Mendelsohn: “Few jihadists represent a bigger threat to the United States than Anwar al-Awlaki. He played an important role in a string of attacks in the West and, more than any other figure, proved to be great inspiration for homegrown cells and lone terrorists.”
Plainly, the American obsession with Awlaki has virtually everything to do with his advocacy and, especially, the fear that it’s effective because he can speak to English-speaking Muslims. In other words, the U.S. Government is trying to kill him primarily because of his constitutionally-protected speech in advocating the justifiability and necessity of violence.
This is not an academic question. The right at stake here is absolutely vital. It is crucial to protect and preserve the right to argue that a government has become so tyrannical or dangerous that violence is justified against it. That, after all, was the argument on which the American Founding was based; it is pure political speech; and criminalizing the expression of that idea poses a grave danger to free speech generally and the specific ability to organize against abusive governments. To allow the government to punish citizens — let alone to kill them — because their political advocacy is threatening to the government is infinitely more dangerous than whatever ideas are being targeted for punishment, even if that idea is violent jihad.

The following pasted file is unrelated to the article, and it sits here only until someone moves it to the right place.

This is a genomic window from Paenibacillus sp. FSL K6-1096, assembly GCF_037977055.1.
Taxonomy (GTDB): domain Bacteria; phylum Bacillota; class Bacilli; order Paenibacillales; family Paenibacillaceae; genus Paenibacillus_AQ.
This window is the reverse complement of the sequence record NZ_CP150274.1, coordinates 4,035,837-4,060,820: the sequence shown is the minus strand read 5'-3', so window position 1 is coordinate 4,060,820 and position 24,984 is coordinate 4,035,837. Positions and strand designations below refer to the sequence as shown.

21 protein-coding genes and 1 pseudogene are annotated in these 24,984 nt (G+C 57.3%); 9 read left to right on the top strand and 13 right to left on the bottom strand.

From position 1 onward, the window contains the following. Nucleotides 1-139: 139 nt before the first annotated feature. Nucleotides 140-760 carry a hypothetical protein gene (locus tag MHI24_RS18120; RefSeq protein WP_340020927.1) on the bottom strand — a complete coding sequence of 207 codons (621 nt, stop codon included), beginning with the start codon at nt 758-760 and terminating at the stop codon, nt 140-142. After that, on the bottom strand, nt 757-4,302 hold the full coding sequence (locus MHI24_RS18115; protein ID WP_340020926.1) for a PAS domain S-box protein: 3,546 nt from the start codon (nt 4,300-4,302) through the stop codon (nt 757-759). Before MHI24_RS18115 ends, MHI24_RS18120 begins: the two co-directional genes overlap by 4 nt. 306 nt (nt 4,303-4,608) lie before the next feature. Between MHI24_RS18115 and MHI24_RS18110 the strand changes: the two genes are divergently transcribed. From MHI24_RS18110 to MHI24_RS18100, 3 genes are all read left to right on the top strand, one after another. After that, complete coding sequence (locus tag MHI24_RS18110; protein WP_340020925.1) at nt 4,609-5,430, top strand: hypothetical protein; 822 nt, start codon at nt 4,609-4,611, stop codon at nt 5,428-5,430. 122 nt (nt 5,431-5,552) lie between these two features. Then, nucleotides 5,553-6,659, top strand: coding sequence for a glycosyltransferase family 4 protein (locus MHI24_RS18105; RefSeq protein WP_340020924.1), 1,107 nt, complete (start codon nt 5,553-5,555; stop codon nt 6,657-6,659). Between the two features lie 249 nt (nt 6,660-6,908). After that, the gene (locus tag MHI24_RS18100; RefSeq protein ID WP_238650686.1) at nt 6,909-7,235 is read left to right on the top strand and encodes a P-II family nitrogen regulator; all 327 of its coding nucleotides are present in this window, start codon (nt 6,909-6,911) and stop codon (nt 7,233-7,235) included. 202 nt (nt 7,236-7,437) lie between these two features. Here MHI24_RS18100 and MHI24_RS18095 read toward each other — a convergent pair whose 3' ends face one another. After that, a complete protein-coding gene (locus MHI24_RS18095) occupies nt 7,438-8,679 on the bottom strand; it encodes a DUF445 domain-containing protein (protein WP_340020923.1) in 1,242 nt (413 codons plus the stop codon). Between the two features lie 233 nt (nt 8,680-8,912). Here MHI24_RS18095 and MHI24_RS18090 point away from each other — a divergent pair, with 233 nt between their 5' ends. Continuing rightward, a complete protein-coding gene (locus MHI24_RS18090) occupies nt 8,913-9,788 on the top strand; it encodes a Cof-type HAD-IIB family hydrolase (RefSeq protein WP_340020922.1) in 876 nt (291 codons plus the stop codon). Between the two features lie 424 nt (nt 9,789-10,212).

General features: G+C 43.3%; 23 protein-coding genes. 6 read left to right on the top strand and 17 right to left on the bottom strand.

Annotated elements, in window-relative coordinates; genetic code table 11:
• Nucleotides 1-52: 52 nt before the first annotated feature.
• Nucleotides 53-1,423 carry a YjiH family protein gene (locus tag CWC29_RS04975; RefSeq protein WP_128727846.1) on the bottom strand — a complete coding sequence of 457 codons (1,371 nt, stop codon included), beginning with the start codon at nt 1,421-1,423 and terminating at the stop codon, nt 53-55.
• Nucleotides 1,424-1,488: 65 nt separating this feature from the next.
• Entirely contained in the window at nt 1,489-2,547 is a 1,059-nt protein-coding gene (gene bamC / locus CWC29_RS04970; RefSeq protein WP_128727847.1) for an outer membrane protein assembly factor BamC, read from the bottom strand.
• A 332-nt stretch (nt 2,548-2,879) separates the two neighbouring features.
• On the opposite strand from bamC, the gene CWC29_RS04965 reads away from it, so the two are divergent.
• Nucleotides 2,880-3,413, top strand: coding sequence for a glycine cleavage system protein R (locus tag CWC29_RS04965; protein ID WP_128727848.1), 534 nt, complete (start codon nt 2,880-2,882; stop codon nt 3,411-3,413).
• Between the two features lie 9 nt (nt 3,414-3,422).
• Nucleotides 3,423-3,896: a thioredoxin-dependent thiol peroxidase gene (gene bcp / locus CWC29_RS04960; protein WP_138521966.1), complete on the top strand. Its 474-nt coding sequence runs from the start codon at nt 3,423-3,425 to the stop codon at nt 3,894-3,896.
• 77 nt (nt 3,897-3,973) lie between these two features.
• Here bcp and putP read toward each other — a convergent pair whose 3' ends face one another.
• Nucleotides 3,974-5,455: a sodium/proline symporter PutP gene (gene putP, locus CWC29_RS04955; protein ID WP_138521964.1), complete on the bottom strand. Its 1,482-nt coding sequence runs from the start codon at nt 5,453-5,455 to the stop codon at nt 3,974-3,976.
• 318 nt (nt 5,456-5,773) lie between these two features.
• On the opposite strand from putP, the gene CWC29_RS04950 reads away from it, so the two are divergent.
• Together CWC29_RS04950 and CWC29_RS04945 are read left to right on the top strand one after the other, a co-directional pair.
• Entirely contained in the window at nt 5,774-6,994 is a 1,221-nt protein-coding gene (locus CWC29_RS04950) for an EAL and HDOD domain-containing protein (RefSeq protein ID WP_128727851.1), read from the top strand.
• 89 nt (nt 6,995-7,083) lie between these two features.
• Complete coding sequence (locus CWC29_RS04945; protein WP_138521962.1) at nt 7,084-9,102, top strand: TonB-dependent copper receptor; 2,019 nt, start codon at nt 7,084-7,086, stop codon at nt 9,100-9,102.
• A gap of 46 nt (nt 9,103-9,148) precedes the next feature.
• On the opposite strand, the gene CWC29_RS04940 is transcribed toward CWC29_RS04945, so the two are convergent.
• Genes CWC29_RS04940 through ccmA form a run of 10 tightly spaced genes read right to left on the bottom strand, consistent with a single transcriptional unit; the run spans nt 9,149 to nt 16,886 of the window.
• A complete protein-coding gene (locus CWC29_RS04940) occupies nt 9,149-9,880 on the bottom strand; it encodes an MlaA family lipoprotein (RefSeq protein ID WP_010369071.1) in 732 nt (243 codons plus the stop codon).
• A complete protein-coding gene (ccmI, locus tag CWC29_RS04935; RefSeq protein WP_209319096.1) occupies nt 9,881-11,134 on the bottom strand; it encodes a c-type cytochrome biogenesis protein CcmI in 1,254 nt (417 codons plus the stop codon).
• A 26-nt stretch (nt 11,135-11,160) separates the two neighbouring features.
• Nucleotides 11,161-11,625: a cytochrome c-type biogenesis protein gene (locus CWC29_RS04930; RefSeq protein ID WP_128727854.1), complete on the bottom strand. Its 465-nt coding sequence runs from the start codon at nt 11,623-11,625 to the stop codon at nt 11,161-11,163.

Indeed, it is simply obvious that an American citizen — Muslim or otherwise — is and should be Constitutionally permitted to stand up and make the following argument: